[EnglishLanguage 2059] Re: How to help low-literacy students developchart-reading ability

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mary mschnec at localnet.com
Tue Jan 15 09:58:16 EST 2008


HI Liz,



Which group are you working with? Here is Maine we have many Somalis; many
of them are literate in multiple languages but some from the hinterlands,
especially the women, were never literate. I have found the guide "Making
It Real: Teaching Preliterate Adult Refugee Students" by the Tacoma
Community House Training Project to be helpful. A link for this came over
this list at one point and I downloaded it. It does include ideas for using
and making charts. I have made lots of charts with students. Sometimes in a
group we list their names, then address, then how long in US, then country
of origin and you can go on adding columns all day with questions like how
many people live with you, how many schools have you been to, what did you
have for supper- the list is infinite. IN a one on one, you can make a chart
of the person's family and have columns for age, sex, birthdays, likes,
dislikes, etc. The guide has lots of other ideas.



However, to become independent readers and writers they must know our
alphabetic code so for those who don't pick it up, it has to be taught. The
bigger their speaking vocabulary, the easier it is to begin to transfer that
to print. It is so much harder learning to read a language before you know
the basic vocabulary, pronunciation and syntax. The people I have worked
with have not had problems with print but occasionally if I show them a
picture to illustrate a word or concept and there is superfluous stuff in
the picture they don't get what I am showing them. It has been helpful to me
to know a very little about the Somali system of writing so I know special
hurdles, like they don't have a p so they confuse the p and b. And their
long and short vowels are really longer and shorter, unlike ours. I make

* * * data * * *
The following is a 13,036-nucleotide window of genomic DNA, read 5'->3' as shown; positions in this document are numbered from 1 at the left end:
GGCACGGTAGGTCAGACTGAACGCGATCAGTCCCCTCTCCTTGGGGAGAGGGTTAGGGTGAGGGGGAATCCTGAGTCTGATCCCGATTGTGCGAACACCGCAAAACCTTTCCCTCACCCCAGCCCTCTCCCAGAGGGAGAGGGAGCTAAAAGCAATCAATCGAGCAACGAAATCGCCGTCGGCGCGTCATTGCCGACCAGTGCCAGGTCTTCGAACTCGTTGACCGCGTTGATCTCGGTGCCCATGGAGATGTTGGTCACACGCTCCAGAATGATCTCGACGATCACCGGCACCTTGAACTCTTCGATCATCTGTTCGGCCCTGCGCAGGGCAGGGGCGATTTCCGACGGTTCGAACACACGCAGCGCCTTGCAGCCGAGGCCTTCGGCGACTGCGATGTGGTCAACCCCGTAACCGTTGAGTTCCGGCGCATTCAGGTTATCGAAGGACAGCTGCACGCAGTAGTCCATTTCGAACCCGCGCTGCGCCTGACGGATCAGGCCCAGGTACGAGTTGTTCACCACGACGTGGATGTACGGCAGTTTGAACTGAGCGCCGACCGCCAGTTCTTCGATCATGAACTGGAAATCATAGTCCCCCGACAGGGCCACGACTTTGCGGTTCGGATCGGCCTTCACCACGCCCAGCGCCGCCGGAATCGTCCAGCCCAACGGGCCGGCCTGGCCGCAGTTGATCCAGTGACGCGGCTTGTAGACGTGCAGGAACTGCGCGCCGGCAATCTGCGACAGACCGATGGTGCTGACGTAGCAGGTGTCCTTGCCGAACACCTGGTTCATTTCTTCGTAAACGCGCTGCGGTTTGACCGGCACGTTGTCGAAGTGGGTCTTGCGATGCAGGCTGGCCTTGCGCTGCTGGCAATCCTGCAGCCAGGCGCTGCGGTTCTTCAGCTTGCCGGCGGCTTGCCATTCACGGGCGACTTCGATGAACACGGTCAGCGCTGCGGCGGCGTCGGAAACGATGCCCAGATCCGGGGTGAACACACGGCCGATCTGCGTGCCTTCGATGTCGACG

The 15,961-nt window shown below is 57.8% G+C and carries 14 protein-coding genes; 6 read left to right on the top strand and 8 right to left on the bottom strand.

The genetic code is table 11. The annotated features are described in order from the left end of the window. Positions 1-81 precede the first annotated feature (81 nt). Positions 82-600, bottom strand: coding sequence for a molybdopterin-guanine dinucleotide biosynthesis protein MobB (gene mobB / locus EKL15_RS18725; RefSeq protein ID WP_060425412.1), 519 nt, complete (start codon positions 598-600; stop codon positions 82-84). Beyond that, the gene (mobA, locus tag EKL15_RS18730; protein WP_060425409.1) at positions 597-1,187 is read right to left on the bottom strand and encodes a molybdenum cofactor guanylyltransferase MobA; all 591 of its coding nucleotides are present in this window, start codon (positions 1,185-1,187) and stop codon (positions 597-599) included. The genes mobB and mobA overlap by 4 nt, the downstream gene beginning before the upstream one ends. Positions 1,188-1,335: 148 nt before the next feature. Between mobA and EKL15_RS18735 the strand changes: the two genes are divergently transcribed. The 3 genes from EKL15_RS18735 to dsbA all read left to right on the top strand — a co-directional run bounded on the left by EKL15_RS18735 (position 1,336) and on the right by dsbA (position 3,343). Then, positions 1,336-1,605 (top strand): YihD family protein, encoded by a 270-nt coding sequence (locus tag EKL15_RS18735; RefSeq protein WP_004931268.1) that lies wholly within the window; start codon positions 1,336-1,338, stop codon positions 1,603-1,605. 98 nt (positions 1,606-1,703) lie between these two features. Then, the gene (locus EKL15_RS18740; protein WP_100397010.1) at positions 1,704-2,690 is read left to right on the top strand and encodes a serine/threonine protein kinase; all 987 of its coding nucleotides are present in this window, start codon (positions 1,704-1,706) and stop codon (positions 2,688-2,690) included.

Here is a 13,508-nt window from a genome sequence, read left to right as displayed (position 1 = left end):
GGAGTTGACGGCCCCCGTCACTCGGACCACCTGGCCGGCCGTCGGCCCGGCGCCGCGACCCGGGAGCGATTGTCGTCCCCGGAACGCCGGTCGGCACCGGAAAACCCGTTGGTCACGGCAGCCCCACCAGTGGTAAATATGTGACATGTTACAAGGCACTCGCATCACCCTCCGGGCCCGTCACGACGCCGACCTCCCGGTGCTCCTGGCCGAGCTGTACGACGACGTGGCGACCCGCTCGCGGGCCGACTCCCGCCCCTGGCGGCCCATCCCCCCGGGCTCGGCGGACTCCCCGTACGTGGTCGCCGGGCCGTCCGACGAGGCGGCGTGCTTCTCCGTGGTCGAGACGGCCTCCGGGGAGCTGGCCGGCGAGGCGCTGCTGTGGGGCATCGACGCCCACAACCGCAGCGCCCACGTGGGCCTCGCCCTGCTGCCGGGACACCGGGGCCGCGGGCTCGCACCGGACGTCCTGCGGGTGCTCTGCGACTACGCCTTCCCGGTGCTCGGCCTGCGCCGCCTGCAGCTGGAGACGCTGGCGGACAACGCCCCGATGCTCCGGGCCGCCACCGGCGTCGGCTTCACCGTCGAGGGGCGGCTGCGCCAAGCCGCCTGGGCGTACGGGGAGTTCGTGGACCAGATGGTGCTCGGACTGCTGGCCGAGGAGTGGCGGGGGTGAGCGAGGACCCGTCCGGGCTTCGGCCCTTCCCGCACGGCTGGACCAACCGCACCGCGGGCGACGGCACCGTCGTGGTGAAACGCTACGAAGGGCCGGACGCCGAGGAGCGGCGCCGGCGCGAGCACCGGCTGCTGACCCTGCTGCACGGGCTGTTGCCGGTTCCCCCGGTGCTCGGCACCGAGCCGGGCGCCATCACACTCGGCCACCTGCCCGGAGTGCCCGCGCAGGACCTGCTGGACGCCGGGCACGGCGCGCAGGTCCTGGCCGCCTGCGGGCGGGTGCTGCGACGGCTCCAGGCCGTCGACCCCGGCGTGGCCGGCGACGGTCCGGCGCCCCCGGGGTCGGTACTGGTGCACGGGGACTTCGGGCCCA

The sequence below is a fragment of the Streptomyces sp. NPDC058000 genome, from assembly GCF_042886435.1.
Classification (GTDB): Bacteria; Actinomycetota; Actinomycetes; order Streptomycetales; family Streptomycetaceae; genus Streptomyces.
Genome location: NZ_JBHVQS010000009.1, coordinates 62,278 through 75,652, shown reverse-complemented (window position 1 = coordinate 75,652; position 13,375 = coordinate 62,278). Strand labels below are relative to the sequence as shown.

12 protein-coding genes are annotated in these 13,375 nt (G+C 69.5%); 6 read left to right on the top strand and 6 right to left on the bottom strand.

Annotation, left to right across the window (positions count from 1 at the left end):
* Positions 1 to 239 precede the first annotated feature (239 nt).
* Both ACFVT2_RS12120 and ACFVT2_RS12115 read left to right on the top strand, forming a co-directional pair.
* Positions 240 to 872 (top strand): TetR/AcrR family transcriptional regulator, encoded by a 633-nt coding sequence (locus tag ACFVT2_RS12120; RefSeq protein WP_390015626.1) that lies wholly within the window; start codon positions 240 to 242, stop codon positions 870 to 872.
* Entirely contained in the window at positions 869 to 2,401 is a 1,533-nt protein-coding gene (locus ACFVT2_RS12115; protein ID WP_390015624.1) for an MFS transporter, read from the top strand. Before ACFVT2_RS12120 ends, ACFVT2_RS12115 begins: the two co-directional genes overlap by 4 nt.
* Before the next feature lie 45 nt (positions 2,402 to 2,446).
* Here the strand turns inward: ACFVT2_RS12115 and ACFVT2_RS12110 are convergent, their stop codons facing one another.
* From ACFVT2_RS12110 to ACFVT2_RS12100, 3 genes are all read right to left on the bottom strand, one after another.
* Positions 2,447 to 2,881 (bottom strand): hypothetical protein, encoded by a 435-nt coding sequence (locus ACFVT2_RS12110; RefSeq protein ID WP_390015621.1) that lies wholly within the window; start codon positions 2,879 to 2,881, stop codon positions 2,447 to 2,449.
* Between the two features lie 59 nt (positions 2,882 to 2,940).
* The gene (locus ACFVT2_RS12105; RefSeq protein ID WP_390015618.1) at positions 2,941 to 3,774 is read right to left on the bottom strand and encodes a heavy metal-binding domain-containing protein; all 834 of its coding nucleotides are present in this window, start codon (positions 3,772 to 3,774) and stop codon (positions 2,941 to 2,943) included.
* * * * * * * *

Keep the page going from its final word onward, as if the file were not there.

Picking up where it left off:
direct comparisons and demonstrate the differences.



Mary Schneckenburger

Program Coordinator

Literacy Volunteers-Androscoggin

60 Court St., Auburn, ME 04210

207 333 6600

----- Original Message -----
From: <elizabeth.andress at spps.org>
To: <englishlanguage at nifl.gov>
Sent: Tuesday, January 15, 2008 8:16 AM
Subject: [EnglishLanguage 2058] How to help low-literacy students
developchart-reading ability



> Hello. I teach a high-beginning ELL class, and am planning a

> practitioner-research project this year that focuses on strengthening the

> literacy skills of the low-literate Ss in the class, those with little/no

> literacy experience in L1, who continue to demonstrate many obstacles to

> navigating print documents, even though they have been able to test into

> high-beginning. I'm focusing particularly on the reading skills needed to

> read information in charts (needed in real life, necessary for success on

> the CASAS 81/82RX test). I would appreciate input on two questions:

>

> - Where can I learn more about the cognitive constructs these Ss bring to

> this kind of literacy task? I.e., what do we know about Ss who haven't

> oriented to print in their growing up years, or had any academic

> experience, and how they relate to information on a printed page?

>

> - What strategies have you used that have helped such Ss strengthen their

> chart-reading abilities?

>

> Thank you.

>

> Liz Andress

> St. Paul, MN

> elizabeth.andress at spps.org

> 651-296-4826

>

>

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